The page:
The human population is growing and with it so is the noise pollution that we produce. As urban areas expand, people may complain about the increasing sounds that accompany construction and increasing car traffic in their neighborhoods. However, it is important to consider how these sounds are impacting our non-human neighbors as well.
One bird that may be negatively affected by noise pollution are house wrens (Troglodytes aedon), common to urban natural areas in the USA. Male house wrens have complex songs used in order to communicate at short distances and over long distances. Anthropogenic noise can mask the songs produced by birds like the house wren, so that the signal the song is attempting to transmit cannot be accurately conveyed to its intended receiver like a mate or to ward off intruders of its territory.
The two components of the male house wren’s song may be influenced differently by urban noise since they are structurally distinct from each other. The introduction section of the song is high in frequency which is good for short-distance communication within pairs of birds as it degrades quickly in the natural environment. The terminal section of the song is low in frequency as it travels over greater distances for functions like mate attraction and defense outside its own territory boundary. In a study by Erin Grabarczyk and Sharon Gill they tested whether ambient noise influences the degradation and attenuation of the song sections of male house wrens at varied levels of anthropogenic noise. Overall, they investigated how well the structure of each song section is maintained within territories and beyond territories in different noise environments.
Grabarczyk and Gill hypothesized that ambient noise affects transmission of the whole song and the sections of the song of the male house wren. They predicted that the effects of noise pollution on the transmission of the two sections would differ in their decay with distance, because the song components have different frequency structures.
The study recorded the songs of male house wrens with both introduction and terminal components and then played them over speakers at natural sites surrounded by varied levels of land use from urban to rural. They then re-recorded the songs at varying distances to measure transmission at distances corresponding to positions within the male’s territory (short-distance communication), territory edge, and at multiple distances beyond the territory (long-distance communication).
The results of the experiment do align with Grabarczyk and Gill’s hypothesis. The study found that at high ambient noise levels from surrounding urban areas, whole wren songs decayed much more quickly and overall show more degradation at each distance than at quiet rural sites. In fact, in the presence of high noise, both song sections for short and long distance communication fell below the hearing thresholds that other wrens could pick up the song signal within the boundary of a male’s territory. The song degradation patterns were different between the sections since the introduction section degraded more quickly than the terminal section, and this pattern was even more pronounced at the noisy sites. Overall, with increasing distance eventually all songs degraded but the decay of each section started at closer distances to the source at the noisy sites.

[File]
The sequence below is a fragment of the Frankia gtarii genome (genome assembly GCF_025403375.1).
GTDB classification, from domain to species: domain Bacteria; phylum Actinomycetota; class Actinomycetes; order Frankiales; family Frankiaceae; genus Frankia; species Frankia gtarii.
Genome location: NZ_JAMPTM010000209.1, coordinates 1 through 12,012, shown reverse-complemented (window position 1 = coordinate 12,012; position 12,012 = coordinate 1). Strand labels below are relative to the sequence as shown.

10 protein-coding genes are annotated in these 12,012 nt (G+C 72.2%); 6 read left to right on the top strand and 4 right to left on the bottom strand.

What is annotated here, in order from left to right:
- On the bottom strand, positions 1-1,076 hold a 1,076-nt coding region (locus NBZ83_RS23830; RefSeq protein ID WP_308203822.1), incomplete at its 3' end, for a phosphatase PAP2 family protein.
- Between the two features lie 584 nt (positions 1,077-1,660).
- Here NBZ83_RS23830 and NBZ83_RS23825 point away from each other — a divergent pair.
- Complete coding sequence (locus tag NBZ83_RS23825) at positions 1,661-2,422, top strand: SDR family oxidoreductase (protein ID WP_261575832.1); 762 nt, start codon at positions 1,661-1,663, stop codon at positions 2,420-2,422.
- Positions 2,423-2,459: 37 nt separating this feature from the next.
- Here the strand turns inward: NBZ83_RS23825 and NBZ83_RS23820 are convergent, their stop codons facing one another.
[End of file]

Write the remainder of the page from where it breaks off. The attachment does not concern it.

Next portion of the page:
The pronounced degradation patterns of male house wren songs under high noise levels affects their communication abilities. Since both song sections could not transmit beyond the boundaries of a male’s territory with urban noise levels, long-distance communication for the birds is not possible from within their territory. The rapid decay of both short and long distance song sections could potentially lead to a decrease in territory size or to male’s spending more time away from their duties of guarding their nest and mate to defend and broadcast their song along territory edges instead. It is also possible that as urban noise levels become more prevalent, selection will favor lower frequency songs of birds due to the inability for introductory sections to be heard at short-distances.
The results of this study are important for understanding the impact that human noise pollution is having on native species in areas where development is increasing. The ability for house wrens to communicate over a range of distance is crucial to the survival of their populations. It is evident that noisy environments disrupt the transmission of house wren songs, so it is important for humans to be aware of how their expansion near natural areas may be destroying the livelihood of their non-human neighbors.
Grabarczyk, E.E. and Gill, S.A., 2019. Anthropogenic noise masking diminishes house wren (Troglodytes aedon) song transmission in urban natural areas. Bioacoustics, DOI: 10.1080/09524622.2019.1621209.